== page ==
Gene therapy for thrombotic thrombocytopaenic purpura

1 Aug '2019 by Robyn Bell

My research focuses on developing a gene therapy treatment for thrombotic thrombocytopaenic purpura (TTP), a rare (~1/200,000 people) but life-threatening clotting disease caused by inherited or acquired deficiencies in a protease called ADAMTS13. In the plasma, ADAMTS13 has an important role to regulate the size of glycoprotein von Willebrand factor (VWF), preventing the accumulation of large thrombogenic VWF multimers. TTP patients can experience a spontaneous, wide-spread accumulation of thrombi within the microvasculature which without treatment causes organ failure and death in 90% of acute events. 

Individuals with TTP receive regular plasma infusions, however despite current treatments reducing mortality rates, high treatment burden and morbidity associated with donor-derived plasma warrants the development of a novel therapy for TTP. Gene therapy offers an alternative treatment which could prevent the onset of life-threatening acute TTP episodes. Research I am conducting during my PhD at Imperial College London will investigate whether lentiviral-mediated pulmonary gene therapy could be a potential treatment for TTP. 

BSGCT Annual Conference 2019, Sheffield. Networking drinks reception held at the spectacular Sheffield Winter Gardens.

I was fortunate to present my research at the British Society of Gene and Cell Therapy (BSGCT) annual conference in Sheffield on the 19th-21st June. My research thus far entails characterising ADAMTS13 knockout mice to determine suitable biomarkers (e.g. platelet and plasma ADAMTS13 levels) and designing and establishing assays to test efficacy of gene transfer. Future work will assess the restoration of plasma ADAMTS13 function in knockout mice and protection against TTP-like symptoms.

It was a fantastic experience to attend the three-day BSGCT conference and to gain the opportunity to present alongside well-known researchers. There was a real sense of excitement as speakers reflected upon the progress of the gene and cell therapy field. Of note, Imran Kausar from AveXis showed us the successes of recently licenced AAV9 gene therapy product, Zolgensma, which has demonstrated dramatic effects in the treatment of devastating childhood disease, Spinal Muscular Atrophy (SMA). Another stand-out talk included keynote speaker Stephan Grupp from Children’s Hospital of Philadelphia, who gave a fascinating insight into the translation of licenced cell therapy, Kymriah by Novartis, the first chimeric antigen receptor (CAR)- T cell immunotherapy approved in the US for the treatment of B-cell acute lymphoblastic leukaemia in children and young adults.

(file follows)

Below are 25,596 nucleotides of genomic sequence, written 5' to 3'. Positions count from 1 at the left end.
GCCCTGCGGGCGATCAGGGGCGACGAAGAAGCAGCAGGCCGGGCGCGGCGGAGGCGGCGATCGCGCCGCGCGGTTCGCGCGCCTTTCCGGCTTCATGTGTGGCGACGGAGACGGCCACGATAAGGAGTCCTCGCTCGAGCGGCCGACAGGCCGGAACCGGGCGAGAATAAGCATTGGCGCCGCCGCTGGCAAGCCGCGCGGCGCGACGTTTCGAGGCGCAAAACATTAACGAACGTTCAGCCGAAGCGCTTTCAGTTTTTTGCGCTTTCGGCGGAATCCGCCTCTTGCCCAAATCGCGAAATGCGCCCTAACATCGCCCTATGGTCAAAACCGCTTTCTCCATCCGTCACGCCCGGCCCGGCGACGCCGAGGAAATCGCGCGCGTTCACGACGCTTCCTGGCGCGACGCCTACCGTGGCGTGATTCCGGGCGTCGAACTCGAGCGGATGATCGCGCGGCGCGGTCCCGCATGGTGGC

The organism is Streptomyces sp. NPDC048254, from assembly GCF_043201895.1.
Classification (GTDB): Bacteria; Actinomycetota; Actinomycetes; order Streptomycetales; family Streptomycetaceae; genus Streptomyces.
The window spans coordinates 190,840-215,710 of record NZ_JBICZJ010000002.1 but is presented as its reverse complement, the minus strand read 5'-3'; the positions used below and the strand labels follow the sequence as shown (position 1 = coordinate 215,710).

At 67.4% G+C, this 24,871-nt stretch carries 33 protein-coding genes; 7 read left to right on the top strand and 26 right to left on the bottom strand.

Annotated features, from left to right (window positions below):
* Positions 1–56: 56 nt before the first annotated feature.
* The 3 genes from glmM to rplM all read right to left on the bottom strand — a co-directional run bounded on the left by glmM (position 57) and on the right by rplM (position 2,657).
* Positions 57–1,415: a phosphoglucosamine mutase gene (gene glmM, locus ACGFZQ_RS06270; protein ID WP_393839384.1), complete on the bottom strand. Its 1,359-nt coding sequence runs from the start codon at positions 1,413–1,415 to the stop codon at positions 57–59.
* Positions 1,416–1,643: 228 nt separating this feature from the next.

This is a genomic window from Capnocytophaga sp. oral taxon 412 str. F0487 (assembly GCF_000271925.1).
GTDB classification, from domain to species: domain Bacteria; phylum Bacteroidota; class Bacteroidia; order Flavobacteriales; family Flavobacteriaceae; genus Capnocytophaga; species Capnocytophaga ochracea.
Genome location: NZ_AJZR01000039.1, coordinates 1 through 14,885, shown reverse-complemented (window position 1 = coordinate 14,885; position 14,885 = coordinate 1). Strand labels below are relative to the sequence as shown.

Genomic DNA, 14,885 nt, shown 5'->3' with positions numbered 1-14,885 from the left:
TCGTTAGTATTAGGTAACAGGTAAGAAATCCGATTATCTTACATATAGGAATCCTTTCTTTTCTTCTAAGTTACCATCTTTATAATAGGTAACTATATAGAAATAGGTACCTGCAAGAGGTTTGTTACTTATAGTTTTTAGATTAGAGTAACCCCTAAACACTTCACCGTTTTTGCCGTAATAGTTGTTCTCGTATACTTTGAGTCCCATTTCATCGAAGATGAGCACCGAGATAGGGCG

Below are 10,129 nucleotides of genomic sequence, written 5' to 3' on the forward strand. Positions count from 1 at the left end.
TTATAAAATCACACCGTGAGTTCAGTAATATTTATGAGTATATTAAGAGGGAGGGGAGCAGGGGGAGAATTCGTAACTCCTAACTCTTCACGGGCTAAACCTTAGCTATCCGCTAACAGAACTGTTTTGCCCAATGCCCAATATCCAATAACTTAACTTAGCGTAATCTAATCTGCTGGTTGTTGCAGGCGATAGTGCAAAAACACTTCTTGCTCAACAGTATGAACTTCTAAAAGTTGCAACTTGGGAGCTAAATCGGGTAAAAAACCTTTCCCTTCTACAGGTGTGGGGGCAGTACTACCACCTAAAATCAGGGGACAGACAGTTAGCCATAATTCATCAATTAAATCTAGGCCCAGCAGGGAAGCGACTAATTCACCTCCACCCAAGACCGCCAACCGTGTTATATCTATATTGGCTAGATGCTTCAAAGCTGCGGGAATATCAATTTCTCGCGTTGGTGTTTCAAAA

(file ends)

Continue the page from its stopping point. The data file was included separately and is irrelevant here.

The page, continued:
After three full days of talks, panel discussions and networking, I was delighted to hear that I was the winner of BSGCT best Oral Presentation, sponsored by the ESGCT. I am extremely grateful to the ESGCT for this generous award and the opportunity to share my research at the BSGCT conference. I look forward to next year’s joint BSGCT Annual Conference and ESGCT Annual Congress in Edinburgh!

Robyn Bell

Robyn received an Honours degree in Biomedical Sciences from the University of Manchester where she developed a keen interest in molecular biology and genetics. Subsequently, Robyn was awarded a 4.5 year Medical Research Council Doctoral Training Partnership at Imperial College London, where she completed a Master of Science degree in Genes, Drugs and Stem Cells: Novel Therapies during her first year. Now in her third year, Robyn joined the Gene Therapy Group within the National Heart and Lung Institute and began a PhD under the supervision of Eric Alton and Uta Griesenbach, focussing on developing a gene therapy treatment for thrombotic thrombocytopaenic purpura. 


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